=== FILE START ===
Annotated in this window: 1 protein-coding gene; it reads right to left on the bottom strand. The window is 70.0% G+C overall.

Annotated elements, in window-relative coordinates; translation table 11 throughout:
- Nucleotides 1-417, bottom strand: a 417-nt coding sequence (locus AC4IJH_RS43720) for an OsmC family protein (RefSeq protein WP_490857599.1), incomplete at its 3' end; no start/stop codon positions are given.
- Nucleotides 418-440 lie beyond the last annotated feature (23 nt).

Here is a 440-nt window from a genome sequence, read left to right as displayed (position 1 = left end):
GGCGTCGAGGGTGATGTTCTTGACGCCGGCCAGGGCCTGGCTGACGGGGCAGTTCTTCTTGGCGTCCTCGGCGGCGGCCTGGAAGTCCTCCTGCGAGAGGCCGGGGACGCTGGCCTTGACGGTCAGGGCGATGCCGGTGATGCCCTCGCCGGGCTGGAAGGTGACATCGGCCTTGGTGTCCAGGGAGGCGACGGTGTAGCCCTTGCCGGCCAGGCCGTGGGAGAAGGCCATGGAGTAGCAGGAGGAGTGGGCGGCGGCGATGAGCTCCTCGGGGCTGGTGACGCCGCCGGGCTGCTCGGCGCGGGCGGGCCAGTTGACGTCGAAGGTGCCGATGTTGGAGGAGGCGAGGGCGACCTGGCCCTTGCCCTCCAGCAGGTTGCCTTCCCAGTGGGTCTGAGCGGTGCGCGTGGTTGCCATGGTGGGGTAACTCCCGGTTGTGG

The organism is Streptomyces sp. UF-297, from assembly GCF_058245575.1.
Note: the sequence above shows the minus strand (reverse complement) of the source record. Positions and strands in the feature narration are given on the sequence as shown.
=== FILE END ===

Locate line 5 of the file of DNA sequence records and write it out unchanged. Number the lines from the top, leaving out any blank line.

Here is a 440-nt window from a genome sequence, read left to right as displayed (position 1 = left end):